Written by: Liz Paton, MSc
Pelvis Anatomy Overview
The pelvis connects the trunk of the body to the legs. It is important for weight bearing, childbirth and helps to support our organs. Take a look at our Pelvic Model to see the structure.
The pelvis has different motions when we stand and when we walk. The pelvis can move in three planes which include the sagittal plane (motion from a side view), frontal plane (motion from the front view) and the transverse plane (motion perpendicular to the frontal plane).
Motion of the hip includes anterior and posterior pelvic tilt which is when the pelvis rotates forwards/backwards in the sagittal plane. When one side of the pelvis sits lower than the other side of the pelvis it is known as depression or elevation of the pelvis in the frontal plane. Internal and external rotation of the pelvis occurs in the transverse plane.
The pelvis is made up of the pelvic spine and the pelvic girdle. The pelvic spine consists of the sacrum and the coccyx, the lowest part of the spinal column.
The pelvic girdle is formed by three bones, the ilium, ischium and the pubis. The ilium is the upper part of the pelvis, the ischium is the lower back part of the pelvis and the pubis is the lower front part of the pelvis. These bones are fused together which are called the innominate (not names or classified) bones. There are two innominate bones on each side of the pelvis.
The pelvic cavity is the space within the pelvis. Within the pelvic cavity, there is a true pelvis, which is part of the pelvis and a false pelvis, which is part of the abdominal cavity.
Joints are the interface between two bones. The pelvis is connected by three main joints: the sacroiliac joint, the pubic symphysis and the sacrococcygeal joint. The sacroiliac joint is a synovial joint that joins the sacrum to the ilium. The pubic symphysis is a cartilaginous joint that joins the two pubic bones together. The sacrococcygeal joint is a hinge joint that joins the sacrum and the coccyx.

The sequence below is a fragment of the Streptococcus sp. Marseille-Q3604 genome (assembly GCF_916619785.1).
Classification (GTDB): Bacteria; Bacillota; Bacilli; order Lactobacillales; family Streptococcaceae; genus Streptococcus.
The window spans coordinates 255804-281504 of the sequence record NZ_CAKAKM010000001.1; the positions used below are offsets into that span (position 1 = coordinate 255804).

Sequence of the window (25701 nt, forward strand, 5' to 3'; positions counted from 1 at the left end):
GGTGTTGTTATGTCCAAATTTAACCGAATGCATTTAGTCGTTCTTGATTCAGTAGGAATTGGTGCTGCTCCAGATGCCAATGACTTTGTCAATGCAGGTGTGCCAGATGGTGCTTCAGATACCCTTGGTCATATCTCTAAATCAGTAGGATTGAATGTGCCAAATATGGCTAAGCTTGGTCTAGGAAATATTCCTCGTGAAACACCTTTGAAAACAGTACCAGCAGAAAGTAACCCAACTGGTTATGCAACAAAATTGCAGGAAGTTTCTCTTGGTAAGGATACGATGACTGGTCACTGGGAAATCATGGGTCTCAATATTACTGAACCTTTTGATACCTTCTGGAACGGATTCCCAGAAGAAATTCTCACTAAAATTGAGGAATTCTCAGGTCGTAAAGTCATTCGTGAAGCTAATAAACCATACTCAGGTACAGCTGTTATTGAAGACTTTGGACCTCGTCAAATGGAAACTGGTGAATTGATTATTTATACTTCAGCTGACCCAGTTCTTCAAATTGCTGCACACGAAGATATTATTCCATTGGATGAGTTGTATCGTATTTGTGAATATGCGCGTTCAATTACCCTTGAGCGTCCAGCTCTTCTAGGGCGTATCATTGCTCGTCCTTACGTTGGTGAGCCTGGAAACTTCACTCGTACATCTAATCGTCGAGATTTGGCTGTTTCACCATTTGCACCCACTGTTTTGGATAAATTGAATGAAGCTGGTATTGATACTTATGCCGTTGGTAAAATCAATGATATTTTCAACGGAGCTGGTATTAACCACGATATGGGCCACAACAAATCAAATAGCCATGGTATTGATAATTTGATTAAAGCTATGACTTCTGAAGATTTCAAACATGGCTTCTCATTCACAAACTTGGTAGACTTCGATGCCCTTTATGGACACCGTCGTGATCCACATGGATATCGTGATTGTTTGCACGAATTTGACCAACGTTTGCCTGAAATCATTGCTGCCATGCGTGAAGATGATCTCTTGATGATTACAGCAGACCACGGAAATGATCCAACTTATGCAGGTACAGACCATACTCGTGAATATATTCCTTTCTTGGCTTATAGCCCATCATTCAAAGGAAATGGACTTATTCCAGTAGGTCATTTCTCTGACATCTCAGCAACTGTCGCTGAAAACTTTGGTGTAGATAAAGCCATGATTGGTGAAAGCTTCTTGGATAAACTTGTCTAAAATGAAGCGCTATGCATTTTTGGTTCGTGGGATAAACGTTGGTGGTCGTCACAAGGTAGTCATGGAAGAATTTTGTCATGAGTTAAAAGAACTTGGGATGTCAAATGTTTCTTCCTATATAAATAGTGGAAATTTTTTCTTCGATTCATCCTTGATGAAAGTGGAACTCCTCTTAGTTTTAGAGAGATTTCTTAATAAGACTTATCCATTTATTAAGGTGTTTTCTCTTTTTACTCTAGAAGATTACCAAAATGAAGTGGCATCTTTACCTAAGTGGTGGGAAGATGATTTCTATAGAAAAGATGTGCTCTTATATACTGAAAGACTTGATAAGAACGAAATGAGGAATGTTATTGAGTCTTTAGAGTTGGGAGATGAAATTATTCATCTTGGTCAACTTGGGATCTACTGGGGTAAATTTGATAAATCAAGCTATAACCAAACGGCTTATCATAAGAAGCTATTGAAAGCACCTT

The pelvic floor consists of muscles that form the base of the pelvis. These muscles provide support to our internal organs. The pelvic floor consists of levator ani and coccygeus which come in pairs. Levator ani consists of puborectalis, pubococcygeus and iliococcygeus.
The muscles of the pelvic wall are the muscles that line the pelvic cavity. This includes the obturator internus and the piriformis which externally rotates and strengthens the hip.
The perineum sits below the pelvic floor muscles and contains muscles of the genitalia and the anus.
A ligament is a fibrous connective tissue that attaches bone to bone. The pelvis is held together by three main ligaments, the iliolumbar ligament, the sacrospinous ligament and the sacrotuberous ligament. These are the main ligaments that provide structural support to the pelvis.
The main blood supply to the pelvis is provided by the common iliac artery which branches into the internal and external iliac arteries.
The internal and external iliac veins come together to form the common iliac which transports deoxygenated blood into the inferior vena cava.
The sacral plexus supplies the muscles of the pelvis which consists of the sciatic nerve, pudendal nerve and gluteal nerves.
The coccygeal plexus supplies the coccygeus muscles and the levator ani muscles.